The A’s series continued to show me that Phil Hughes is not the answer and the team will be best served by letting him walk at the end of the season if they don’t move him in July.
Speaking of Yankees who have to go, I sincerely hope that Alex Rodriguez has played his last game for the Pinstripers…
The MLB Draft was exciting this year with three picks at the end of the first round. I think the Yankees did very well with 3B Eric Jagielo and OF Aaron Judge. I am very intrigued by Judge and look forward to his arrival in the Bronx. Jagielo, as a college player, should be on the fast track to replace A-Rod at third. It was enjoyable to see two players with ties to the organization selected by the Yankees. Paul O’Neill’s nephew, Michael, an outfielder, and Andy Pettitte’s son, Josh. Of course, Pettitte was just a token selection as a hat tip to Andy as he’ll never negotiate or sign with the Yankees…at least not this year. I love Josh’s potential, but it will be interesting to see what he is able to do at Baylor University. Hopefully, the Yankees will have another chance at selecting him when he is ready to turn professional. Then again, he could end up someplace like Pittsburgh, ala Gerrit Cole. Given Paul O’Neill’s popularity in the Bronx, Michael O’Neill should be well received if/when he arrives. Of course, he’ll need to perform to maintain the applause, but not many players get the grand treatment from the start.
With the promotion of catcher JR Murphy to AAA Scranton/Wilkes-Barre, I wonder if it is a matter of time before he supplants Austin Romine as the immediate catcher of the future pending the arrival of super-prospect Gary Sanchez…
It’s good to see that pitcher Michael Pineda is finally throwing again. The trade with Seattle was starting to look rather one-sided, but now Jesus Montero is in the minors and the Mariners have called up another catching prospect to the major league team, while Pineda is getting his arm back in shape. I could easily see the Yankees dumping Phil Hughes to drop Pineda in his rotation spot.
I think I am in the mood for a few consecutive Yankee wins. C’mon, guys, pick up the intensity in Anaheim!…
Wells, that was not quite the answer I was looking for…
I have never been a big fan of Los Angeles Angels outfielder Vernon Wells, and was one of many who quietly laughed when the Angels took his financial albatross of a contract off the hands of the Toronto Blue Jays. But I guess it is apparently better to have the last laugh and that would not be me. The move allowed the Blue Jays to re-group to the point that they now have arguably the best team in the American League East. And, as health would have it (or lack there of), the Yankees find they have the need to take what’s left of Wells off the Angels hand so that they can pay those hefty contracts belonging to Albert Pujols and Josh Hamilton. Granted, the Angels will be paying most of the freight to bring Wells to the Bronx (assuming the deal goes through as expected), but he has been the Crown Prince of Disappointment for so many years. Yes, he’s had a good spring, but so have a lot of guys who didn’t amount to a hill of beans in the big leagues.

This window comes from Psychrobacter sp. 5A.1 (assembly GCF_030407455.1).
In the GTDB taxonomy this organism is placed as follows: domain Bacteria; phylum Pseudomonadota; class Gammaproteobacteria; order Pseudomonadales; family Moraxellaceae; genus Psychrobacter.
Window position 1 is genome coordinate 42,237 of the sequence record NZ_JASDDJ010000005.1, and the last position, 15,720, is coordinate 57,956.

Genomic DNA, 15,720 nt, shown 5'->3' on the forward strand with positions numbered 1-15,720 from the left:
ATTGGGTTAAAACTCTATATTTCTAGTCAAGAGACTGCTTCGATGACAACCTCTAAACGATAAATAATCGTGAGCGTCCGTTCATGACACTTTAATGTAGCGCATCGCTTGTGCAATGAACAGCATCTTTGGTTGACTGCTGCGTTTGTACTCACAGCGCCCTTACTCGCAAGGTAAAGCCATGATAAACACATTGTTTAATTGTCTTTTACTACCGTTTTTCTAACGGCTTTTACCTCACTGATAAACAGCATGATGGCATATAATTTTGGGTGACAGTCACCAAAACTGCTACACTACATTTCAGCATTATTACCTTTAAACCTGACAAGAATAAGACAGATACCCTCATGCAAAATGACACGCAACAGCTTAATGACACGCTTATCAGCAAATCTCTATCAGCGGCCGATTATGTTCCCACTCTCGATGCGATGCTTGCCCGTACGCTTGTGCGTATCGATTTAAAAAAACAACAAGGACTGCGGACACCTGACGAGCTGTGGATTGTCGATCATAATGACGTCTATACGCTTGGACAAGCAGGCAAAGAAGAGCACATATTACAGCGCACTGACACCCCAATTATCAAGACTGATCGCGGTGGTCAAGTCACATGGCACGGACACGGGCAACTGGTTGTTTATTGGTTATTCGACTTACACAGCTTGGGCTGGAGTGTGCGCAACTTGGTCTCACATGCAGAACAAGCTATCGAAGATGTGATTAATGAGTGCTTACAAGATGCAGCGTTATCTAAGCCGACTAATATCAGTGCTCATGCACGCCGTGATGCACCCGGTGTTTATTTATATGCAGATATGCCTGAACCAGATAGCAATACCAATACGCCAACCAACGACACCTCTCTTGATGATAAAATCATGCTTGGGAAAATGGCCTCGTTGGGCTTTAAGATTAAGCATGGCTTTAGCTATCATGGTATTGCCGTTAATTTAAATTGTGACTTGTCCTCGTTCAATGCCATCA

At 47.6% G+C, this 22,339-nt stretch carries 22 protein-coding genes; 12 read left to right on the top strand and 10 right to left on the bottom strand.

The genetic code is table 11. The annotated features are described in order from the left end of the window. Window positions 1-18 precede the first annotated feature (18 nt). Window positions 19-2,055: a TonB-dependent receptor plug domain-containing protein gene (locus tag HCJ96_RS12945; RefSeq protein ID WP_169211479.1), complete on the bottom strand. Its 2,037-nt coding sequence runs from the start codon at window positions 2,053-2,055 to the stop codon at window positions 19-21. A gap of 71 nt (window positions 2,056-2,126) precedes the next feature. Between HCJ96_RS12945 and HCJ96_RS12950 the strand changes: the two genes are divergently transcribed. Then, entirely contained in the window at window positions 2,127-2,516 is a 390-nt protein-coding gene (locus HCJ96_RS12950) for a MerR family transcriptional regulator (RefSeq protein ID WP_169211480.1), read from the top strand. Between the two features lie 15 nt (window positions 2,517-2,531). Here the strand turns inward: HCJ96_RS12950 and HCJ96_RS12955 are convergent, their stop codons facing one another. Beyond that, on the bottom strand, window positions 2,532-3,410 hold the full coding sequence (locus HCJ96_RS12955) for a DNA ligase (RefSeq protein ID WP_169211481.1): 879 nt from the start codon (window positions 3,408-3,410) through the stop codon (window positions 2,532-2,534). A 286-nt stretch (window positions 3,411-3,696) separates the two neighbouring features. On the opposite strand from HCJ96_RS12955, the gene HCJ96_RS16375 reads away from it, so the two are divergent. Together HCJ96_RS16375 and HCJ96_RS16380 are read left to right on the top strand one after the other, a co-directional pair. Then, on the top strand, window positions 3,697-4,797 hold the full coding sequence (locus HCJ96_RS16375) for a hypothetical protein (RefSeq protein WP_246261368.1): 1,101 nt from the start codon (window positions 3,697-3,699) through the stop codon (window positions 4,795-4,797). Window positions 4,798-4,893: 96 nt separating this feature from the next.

At first I heard that the Yankees would be paying less than $10 million on the Wells contract which has $42 million more to go until it expires following the 2014. But the latest word has the Yankees paying up to $13 million which means it will probably be more like $15 million or more when the deal is finally announced.
With the opening day absences of Derek Jeter, Curtis Granderson, Alex Rodriguez, and Mark Teixeira, the Yankees need proven production in the lineup. Robinson Cano is only one man. There’s question marks at every turn, but the likelihood of Curtis Granderson’s return is far better than Mark Teixeira (who some say could miss the season). This means I would have preferred to see the Yankees allocate resources toward an alternative first baseman. The prospect of outfielder Juan Rivera playing first on a full or part-time basis is just not very satisfying for me.
But speaking of first base, the only talk I hear is the potential acquisition of first baseman Lyle Overbay from the Boston Red Sox. Overbay can opt out of his deal this week and that would put him at the forefront of Yankees’ attention.
None of these acquisitions will give anyone illusions of a championship.
At some point, the Yankees are going to have to just blow it up and start over…
This is the time of hard cuts. I saw today that the Cleveland Indians cut Daisuke Matsuzaka. Okay, I don’t consider that a hard cut, but there will be notable names mentioned in the coming days. It is hard to believe that the Yankees will be powering up Yankee Stadium just one short week from tomorrow. As for the Yankees, I remain hopeful that both Ben Francisco and Brennan Boesch will travel north with the club despite the apparent acquisition of Vernon Wells. While I’ve been pulling for Boesch, I have to say that Francisco has played well enough to start at least as part of a platoon. I seriously doubt that Travis Hafner and Kevin Youkilis will make it through the season injury-free so at some point, Wells will probably start to take the majority of the at-bats at DH.
I guess there should be plenty of drama this week as MLB teams shape up their opening day rosters.
It’s just a number…